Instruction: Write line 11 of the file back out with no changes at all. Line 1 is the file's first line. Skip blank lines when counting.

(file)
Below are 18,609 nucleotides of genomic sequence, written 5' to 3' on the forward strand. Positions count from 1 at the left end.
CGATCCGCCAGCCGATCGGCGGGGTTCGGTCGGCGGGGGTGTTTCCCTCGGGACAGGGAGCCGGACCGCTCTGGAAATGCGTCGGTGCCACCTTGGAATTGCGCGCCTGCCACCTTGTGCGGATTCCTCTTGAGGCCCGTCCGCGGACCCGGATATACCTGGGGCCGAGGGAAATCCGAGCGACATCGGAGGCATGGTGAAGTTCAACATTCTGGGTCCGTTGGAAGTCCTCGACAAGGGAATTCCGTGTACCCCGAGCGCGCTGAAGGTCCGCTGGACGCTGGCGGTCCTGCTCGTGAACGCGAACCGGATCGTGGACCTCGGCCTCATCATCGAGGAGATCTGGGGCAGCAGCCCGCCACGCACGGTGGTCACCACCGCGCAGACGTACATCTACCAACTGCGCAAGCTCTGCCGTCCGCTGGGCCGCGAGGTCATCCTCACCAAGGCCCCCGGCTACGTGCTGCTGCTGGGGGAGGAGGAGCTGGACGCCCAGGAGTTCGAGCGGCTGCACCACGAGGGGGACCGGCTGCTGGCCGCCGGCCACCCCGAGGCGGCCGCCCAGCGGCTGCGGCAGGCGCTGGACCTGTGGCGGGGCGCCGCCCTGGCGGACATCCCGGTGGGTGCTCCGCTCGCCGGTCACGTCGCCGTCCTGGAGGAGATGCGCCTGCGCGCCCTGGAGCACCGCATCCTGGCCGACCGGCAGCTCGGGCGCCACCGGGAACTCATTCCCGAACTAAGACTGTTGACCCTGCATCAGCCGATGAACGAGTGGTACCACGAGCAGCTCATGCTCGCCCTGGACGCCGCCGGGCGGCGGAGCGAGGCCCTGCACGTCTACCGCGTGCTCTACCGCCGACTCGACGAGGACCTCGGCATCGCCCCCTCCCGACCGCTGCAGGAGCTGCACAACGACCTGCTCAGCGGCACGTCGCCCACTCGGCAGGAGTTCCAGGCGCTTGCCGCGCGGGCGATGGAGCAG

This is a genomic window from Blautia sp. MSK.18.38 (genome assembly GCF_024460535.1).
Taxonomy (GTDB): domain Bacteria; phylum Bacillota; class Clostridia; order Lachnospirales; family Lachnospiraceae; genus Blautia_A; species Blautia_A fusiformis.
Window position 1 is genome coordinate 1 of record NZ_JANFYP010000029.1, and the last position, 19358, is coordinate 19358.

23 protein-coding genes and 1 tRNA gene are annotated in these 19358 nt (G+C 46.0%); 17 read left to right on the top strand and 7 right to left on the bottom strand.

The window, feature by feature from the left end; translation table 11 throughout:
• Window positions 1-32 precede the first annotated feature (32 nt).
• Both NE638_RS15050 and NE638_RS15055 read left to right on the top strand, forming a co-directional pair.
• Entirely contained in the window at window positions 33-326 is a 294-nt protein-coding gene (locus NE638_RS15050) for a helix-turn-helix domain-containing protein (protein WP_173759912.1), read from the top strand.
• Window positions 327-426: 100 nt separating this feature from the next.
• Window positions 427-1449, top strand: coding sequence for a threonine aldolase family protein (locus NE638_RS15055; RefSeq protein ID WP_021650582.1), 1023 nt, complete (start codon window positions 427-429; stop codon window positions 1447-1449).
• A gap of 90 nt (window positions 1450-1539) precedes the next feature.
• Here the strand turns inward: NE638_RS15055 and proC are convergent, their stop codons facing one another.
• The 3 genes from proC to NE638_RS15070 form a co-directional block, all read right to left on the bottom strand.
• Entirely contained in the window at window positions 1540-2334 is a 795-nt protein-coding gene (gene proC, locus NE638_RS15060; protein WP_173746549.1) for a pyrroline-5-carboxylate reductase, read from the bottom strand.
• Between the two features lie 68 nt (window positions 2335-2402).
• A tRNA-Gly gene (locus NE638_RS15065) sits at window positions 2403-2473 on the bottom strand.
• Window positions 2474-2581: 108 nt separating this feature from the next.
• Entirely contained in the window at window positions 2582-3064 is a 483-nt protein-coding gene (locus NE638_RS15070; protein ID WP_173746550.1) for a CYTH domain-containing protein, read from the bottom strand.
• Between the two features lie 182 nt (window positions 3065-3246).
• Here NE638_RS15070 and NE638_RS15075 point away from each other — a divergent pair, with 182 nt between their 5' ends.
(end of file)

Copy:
• Window positions 327-426: 100 nt separating this feature from the next.